is not “the proper function of the district court to assume the role of advocate for the pro se
To state a claim under 42 U.S.C. § 1983, “a plaintiff must allege the violation of a right
secured by the Constitution and laws of the United States, and must show that the alleged
deprivation was committed by a person acting under color of state law.” West v. Atkins, 487 U.S.
42, 48 (1988). It is well established that public defenders and court-appointed attorneys do “not
act under color of state law when performing a lawyer’s traditional functions as counsel to a
defendant in a criminal proceeding.” Polk County v. Dodson, 454 U.S. 312, 325 (1981); see also
Smith v. Freestone, 188 F.3d 519, 1999 WL 510524, at *2 (10th Cir. July 20, 1999) (unpublished
table decision). However, public defenders or court-appointed attorneys do act under color of
state law when they are “engaged in a conspiracy with state officials to deprive another of federal
rights.” Tower v. Glover, 467 U.S. 914, 920 (1984). The United States Court of Appeals for the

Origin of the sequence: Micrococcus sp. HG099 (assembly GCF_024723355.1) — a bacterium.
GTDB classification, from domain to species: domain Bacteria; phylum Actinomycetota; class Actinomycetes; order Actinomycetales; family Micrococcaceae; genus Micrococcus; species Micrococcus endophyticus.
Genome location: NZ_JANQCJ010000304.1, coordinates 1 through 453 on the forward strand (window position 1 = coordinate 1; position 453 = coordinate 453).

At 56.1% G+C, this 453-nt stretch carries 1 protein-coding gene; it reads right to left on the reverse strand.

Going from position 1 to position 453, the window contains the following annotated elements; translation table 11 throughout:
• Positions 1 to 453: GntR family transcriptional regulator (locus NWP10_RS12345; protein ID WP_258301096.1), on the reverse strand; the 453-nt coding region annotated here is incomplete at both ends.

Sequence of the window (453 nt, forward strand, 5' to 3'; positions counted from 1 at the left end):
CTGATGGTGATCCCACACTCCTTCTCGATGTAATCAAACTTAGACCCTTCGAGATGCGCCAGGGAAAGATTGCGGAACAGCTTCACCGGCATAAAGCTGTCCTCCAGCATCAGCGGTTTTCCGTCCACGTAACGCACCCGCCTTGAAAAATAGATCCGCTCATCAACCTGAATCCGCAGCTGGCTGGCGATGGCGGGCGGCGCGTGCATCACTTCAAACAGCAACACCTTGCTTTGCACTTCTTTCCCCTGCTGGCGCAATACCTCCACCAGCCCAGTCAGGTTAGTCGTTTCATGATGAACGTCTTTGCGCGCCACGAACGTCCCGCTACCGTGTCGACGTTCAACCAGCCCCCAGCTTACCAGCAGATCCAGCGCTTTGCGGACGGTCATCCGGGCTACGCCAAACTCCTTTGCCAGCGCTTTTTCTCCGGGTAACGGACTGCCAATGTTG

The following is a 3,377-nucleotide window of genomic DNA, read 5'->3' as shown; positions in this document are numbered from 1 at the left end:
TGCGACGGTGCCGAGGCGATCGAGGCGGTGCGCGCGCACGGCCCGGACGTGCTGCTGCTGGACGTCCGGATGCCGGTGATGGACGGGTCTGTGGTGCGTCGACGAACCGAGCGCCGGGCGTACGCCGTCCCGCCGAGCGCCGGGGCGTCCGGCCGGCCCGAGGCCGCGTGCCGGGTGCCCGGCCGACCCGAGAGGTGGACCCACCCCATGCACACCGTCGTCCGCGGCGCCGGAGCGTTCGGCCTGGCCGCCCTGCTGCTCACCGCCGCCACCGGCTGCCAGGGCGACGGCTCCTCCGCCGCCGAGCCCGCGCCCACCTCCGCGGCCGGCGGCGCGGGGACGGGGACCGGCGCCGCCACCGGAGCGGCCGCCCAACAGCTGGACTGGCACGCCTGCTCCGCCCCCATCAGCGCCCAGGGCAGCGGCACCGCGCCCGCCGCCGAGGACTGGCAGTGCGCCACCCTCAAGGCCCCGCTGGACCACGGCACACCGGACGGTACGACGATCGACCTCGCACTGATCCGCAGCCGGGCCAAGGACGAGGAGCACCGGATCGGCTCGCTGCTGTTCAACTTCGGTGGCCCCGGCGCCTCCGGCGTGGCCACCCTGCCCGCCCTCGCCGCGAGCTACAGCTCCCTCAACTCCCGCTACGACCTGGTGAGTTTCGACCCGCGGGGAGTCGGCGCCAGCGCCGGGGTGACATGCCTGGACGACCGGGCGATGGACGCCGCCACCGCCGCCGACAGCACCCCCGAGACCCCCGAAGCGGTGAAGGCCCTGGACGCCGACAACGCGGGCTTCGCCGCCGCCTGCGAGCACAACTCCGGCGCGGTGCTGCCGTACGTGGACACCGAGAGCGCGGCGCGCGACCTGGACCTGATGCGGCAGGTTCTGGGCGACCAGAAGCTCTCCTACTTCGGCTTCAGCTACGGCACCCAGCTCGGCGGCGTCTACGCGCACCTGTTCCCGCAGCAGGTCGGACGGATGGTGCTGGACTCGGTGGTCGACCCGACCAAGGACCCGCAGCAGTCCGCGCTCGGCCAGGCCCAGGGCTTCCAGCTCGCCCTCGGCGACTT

Tenth Circuit has held that “[w]hen a plaintiff in a § 1983 action attempts to assert the necessary
‘state action’ by implicating state officials or judges in a conspiracy with private defendants,
mere conclusory allegations with no supporting factual averments are insufficient; the pleadings
must specifically present facts tending to show agreement and concerted action.”
Products Co. v. McBride, 708 F.2d 510, 512 (10th Cir. 1983). “The standard is even stricter
where the state officials allegedly involved in the conspiracy are immune from suit. . . .” Id.
Although Plaintiff’s complaint alleges, in a conclusory fashion, that Defendants Prichard
and Lopez were in “collusion with [the] D.A.” and “conspired to make defendant sign plea